- Fix an issue where intellisense wouldn't finish if PSReadLine was not
  running

- Fix a crash that would occur if the PSHost was not set up for input
  like the one used in our tests

- Fix a compile error when building against PSv3/4

- Fix a hang that occurred when the PromptNest was disposed during a
  debug session

- Fix some XML documentation comment syntax errors

* Fix extra new lines outputted after each command

Removed a call to WriteOutput where it wasn't required.  This was
creating extra new lines which failed tests (and obviously didn't
look right).

* Remove unused field from InvocationEventQueue

And also fix spacing between the other fields.

* Remove copying of PDB's in build script

@rjmholt did a better job of this in a different PR that we can merge
into 2.0.0 later. It also doesn't make sense in this PR.

* Add AppVeyor tracking to branch 2.0.0

* Fix ambiguous method crash on CoreCLR

Simplify delegate creation in PSReadLineProxy and fix the immediate
ambiguous method crash the complicated code caused on CoreCLR.

* first round of feedback changes

* Some more feedback changes

* add a bunch of copyright headers I missed

* remove KeyAvailable query

* Get the latest PSReadLine module installed

* Add PSReadLine installation to build script

* the file should be downloaded as a .zip

* Address remaining feedback

* Attempt to fix issue with native apps and input

On Unix like platforms some native applications do not work properly if
our event subscriber is active. I suspect this is due to PSReadLine
querying cursor position prior to checking for events. I believe the
cursor position response emitted is being read as input.

I've attempted to fix this by hooking into PSHost.NotifyBeginApplication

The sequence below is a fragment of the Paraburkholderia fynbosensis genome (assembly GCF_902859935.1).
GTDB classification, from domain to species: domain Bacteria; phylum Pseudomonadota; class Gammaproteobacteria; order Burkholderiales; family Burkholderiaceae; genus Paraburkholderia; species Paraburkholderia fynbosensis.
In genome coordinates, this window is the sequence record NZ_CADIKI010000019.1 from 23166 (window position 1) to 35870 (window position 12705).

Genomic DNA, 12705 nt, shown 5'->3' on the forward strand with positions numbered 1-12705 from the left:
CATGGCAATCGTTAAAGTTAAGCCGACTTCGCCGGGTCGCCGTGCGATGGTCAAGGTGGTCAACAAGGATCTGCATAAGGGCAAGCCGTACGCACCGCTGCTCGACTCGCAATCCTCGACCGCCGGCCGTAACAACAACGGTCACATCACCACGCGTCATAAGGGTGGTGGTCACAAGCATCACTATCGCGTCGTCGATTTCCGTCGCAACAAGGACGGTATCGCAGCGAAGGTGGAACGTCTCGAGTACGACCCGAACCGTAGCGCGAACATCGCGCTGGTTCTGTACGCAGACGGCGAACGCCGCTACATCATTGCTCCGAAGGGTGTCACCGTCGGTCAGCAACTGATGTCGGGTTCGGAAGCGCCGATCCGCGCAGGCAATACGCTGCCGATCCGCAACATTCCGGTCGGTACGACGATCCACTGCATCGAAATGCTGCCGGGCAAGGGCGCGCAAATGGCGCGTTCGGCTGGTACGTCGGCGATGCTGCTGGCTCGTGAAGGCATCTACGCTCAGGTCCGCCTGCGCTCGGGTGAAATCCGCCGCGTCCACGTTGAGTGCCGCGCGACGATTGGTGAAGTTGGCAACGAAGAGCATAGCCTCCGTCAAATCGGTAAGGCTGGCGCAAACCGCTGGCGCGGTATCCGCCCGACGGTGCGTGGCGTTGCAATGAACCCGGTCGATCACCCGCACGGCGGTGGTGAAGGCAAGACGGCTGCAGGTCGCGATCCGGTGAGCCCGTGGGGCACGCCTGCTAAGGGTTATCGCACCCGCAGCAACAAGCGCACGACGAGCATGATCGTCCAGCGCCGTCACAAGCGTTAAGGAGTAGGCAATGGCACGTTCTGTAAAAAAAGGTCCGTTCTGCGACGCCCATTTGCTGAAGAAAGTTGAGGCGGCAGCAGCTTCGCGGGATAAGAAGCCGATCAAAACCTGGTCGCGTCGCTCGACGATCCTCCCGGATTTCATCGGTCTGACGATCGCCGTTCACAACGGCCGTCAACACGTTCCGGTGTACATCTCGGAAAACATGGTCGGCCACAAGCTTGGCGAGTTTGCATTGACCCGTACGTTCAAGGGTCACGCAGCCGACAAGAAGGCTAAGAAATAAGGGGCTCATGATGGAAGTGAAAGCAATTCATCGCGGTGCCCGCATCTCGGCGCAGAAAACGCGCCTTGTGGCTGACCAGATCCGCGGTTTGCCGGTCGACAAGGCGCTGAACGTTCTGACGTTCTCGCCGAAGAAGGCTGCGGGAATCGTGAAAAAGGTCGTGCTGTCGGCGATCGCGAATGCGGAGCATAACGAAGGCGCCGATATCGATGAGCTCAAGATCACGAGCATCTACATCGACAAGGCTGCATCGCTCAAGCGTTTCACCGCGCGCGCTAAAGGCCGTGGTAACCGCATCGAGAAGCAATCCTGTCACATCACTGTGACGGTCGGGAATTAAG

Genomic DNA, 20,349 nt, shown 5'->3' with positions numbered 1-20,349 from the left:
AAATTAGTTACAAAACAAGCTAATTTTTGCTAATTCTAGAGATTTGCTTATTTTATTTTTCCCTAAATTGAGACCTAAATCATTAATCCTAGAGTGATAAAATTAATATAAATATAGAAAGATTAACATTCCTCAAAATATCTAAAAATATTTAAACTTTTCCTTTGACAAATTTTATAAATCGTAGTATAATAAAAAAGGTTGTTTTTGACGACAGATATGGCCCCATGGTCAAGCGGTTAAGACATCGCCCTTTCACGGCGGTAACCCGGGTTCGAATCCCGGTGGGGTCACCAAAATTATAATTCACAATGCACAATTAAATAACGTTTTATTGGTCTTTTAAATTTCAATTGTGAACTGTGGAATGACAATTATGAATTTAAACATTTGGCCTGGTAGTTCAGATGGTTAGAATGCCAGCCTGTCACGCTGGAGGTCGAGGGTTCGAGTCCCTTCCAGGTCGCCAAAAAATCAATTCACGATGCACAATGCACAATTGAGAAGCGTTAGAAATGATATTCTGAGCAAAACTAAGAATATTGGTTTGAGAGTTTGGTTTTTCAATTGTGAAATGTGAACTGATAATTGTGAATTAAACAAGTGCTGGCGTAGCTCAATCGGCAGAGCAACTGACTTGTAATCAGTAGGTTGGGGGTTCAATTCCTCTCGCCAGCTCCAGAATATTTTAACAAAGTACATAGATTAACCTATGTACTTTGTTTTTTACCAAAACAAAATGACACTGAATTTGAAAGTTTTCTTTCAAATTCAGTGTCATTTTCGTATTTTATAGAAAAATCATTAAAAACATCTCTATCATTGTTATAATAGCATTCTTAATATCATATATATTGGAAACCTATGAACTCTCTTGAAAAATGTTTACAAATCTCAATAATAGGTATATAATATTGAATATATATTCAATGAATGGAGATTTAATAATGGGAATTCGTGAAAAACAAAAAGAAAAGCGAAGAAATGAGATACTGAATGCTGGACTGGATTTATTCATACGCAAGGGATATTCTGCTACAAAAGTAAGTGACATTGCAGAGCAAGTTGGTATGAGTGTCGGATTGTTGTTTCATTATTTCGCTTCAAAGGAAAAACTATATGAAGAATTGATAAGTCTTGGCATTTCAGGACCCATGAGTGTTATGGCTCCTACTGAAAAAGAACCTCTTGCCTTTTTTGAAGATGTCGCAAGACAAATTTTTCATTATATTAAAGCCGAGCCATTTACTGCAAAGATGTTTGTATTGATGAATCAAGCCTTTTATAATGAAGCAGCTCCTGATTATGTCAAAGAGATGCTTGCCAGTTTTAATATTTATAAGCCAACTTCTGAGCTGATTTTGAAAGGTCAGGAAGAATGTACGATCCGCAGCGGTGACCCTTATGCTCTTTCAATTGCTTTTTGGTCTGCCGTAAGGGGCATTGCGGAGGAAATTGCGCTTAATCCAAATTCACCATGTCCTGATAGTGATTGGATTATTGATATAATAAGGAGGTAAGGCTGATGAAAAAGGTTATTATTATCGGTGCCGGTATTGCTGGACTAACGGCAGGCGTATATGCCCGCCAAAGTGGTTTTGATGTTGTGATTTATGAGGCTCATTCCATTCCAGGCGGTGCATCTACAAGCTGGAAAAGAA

to temporarly remove the event subscriber, and
PSHost.NotifyEndApplication to recreate it afterwards.

* Revert "Attempt to fix issue with native apps and input"

This reverts commit 1682410.

* Fix build failure
rjmholt added a commit to rjmholt/PowerShellEditorServices that referenced this pull request Oct 2, 2018
* Add infrastructure for managing context

Adds classes that manage the state of the prompt, nested contexts,
and multiple ReadLine implementations of varying complexity.

(cherry picked from commit 7ca8b9b)

* Console related classes changes

Change ReadLine method to call out to PowerShellContext. This lets
the PowerShellContext determine which ReadLine implementation to use
based on available modules.

Also includes some changes to the System.Console proxy classes to
account for PSReadLine.

(cherry picked from commit 59bfa3b)

* Rewrite command invocation operations for PSRL

Refactor PowerShellContext to have a more robust system for
tracking the context in which commands are invoked. This is a
significant change in that all interactions with the runspace
must be done through methods in PowerShellContext. These changes
also greatly increase stability.

(cherry picked from commit 21e6b5f)

* Rewrite direct SessionStateProxy calls

All interactions with the runspace must be done through
PowerShellContext now that nested PowerShell instances are
encountered frequently.

Also fix a bunch of race conditions that were made more obvious
with the changes.

(cherry picked from commit fa2faba)

* Pass feature flags to Start-EditorServicesHost

* Address feedback and fix travis build error

- Address feedback from @bergmeister

- Fix a few other similar mistakes I found

- Fix travis build failing due to missing documentation comment tag

* Fix all tests except ServiceLoadsProfileOnDemand

- Fix an issue where intellisense wouldn't finish if PSReadLine was not
  running

- Fix a crash that would occur if the PSHost was not set up for input
  like the one used in our tests

- Fix a compile error when building against PSv3/4

- Fix a hang that occurred when the PromptNest was disposed during a
  debug session

- Fix some XML documentation comment syntax errors

* Fix extra new lines outputted after each command

Removed a call to WriteOutput where it wasn't required.  This was